NCPCR Issues Guidelines for Child & Adolescent Artists in Entertainment Industry

The National Commission for Protection of Child Rights (NCPCR) has come out with guidelines to safeguard the interests of children and adolescents participating in the entertainment industry.  These guidelines have been made by the Commission in carrying out its functions under Section 13 of the Commission for Protection of Child Rights Act, 2005.

It was considered necessary to frame guidelines for the welfare of children working in the entertainment industry in light of their increasing participation in content creation and to bring social media and OTT platforms within the ambit thereof especially since the last time such guidelines were issued was back in 2011.

Under the guidelines, a child artist has been defined as a “child who performs or practices any work as a hobby or profession directly involving him as an actor, singer, sports person or in such other activity as may be prescribed relating to the entertainment or sports activities”. The key features of the guidelines are as follows: –

  • The District Magistrate’s permission has to be obtained by the producer of the audio-visual media production or the commercial event before involving the participation of a child.
  • When films and television programmes are screened, the producer should make sure that a disclaimer is presented clearly stating that if any child has been engaged in the shooting, adequate measures were taken to protect the child from abuse, neglect or exploitation during the production or shooting process.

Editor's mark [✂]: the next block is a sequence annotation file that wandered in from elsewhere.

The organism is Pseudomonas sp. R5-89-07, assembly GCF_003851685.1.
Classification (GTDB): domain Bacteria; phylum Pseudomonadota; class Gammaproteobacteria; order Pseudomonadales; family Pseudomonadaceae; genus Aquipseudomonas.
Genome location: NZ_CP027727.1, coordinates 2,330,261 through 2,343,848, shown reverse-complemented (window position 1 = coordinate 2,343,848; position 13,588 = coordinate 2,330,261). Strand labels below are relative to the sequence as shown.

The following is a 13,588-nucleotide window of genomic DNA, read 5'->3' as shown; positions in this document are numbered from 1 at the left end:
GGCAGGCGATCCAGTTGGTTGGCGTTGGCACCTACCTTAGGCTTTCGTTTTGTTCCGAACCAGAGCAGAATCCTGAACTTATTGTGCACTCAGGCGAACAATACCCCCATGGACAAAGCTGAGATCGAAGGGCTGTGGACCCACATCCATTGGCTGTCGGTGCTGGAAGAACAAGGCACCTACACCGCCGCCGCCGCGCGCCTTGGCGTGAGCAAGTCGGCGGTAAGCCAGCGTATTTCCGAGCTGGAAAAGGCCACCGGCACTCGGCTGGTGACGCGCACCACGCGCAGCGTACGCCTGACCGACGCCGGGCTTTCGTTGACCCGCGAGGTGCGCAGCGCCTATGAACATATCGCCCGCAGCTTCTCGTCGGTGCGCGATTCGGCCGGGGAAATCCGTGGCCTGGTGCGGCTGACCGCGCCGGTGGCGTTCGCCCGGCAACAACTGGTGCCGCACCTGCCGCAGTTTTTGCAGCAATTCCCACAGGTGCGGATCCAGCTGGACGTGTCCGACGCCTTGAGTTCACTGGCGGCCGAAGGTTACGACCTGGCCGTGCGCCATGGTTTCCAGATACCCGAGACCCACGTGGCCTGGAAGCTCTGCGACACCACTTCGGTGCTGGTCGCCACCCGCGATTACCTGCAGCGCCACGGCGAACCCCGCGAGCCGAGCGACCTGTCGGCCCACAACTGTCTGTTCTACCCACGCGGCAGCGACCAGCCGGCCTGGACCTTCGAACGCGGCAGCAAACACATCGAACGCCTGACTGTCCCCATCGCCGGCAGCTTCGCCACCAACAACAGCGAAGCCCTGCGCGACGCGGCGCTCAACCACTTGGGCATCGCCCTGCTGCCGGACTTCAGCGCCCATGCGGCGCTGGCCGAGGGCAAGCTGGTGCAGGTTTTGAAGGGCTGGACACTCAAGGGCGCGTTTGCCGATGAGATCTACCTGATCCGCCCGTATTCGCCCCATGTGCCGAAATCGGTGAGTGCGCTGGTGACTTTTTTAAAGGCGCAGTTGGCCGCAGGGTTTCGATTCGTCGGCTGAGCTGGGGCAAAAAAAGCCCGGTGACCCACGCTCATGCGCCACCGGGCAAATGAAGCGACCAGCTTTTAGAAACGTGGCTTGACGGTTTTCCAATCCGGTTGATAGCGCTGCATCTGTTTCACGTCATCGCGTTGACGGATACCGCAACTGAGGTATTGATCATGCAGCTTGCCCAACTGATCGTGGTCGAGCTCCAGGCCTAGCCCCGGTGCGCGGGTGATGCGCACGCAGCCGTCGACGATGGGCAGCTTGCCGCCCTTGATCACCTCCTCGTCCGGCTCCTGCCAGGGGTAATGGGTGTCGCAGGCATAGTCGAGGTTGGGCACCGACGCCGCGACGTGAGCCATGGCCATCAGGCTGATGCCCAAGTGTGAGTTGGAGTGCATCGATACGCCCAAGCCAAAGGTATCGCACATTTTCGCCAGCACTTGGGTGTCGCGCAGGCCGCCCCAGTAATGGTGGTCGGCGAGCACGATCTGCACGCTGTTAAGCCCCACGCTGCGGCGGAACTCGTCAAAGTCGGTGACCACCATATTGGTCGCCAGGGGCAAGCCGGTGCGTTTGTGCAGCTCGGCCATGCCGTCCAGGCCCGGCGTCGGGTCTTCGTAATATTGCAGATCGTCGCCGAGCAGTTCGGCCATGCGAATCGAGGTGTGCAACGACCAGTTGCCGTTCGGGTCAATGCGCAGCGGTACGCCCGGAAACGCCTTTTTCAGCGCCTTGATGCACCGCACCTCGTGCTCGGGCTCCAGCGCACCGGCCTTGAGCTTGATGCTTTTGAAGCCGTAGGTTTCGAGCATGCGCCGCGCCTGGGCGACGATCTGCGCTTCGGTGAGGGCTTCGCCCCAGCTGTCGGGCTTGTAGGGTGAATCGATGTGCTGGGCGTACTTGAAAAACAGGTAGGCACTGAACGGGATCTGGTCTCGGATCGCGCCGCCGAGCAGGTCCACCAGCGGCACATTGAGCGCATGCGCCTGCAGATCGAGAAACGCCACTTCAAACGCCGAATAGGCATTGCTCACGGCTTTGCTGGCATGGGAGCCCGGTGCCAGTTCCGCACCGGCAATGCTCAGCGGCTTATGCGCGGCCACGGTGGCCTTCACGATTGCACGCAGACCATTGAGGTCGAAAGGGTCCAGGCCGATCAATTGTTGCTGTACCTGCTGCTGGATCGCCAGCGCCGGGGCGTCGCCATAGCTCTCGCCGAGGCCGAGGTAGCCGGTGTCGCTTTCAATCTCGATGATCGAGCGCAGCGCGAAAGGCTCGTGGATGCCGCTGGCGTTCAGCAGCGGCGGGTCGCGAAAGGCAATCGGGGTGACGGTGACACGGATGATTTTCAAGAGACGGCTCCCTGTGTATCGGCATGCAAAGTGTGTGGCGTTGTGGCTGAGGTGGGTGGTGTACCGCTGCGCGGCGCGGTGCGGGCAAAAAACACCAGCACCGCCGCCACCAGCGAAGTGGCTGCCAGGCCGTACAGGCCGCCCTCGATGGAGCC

• In case the child is below 6 years of age, at least one parent or legal guardian should be present at all times.
  • Children should not be made to work more than five hours and the period of work of adolescents cannot exceed six hours in a day.
  • A minimum of 20% of the child or adolescent’s income has to be deposited in a fixed deposit account in a nationalized bank in his/ her name. The same would be credited to the child on attaining the age of majority.
  • The producer should make sure that the education of the child or adolescent is not impeded and the same must be kept in mind while scheduling shoots, calling for auditions, etc.
  • Pertaining to content uploaded on their platforms, social media intermediaries need to comply with the due diligence provisions under the Information Technology (Intermediary Guidelines and Digital Media Ethics Code) Rules, 2021.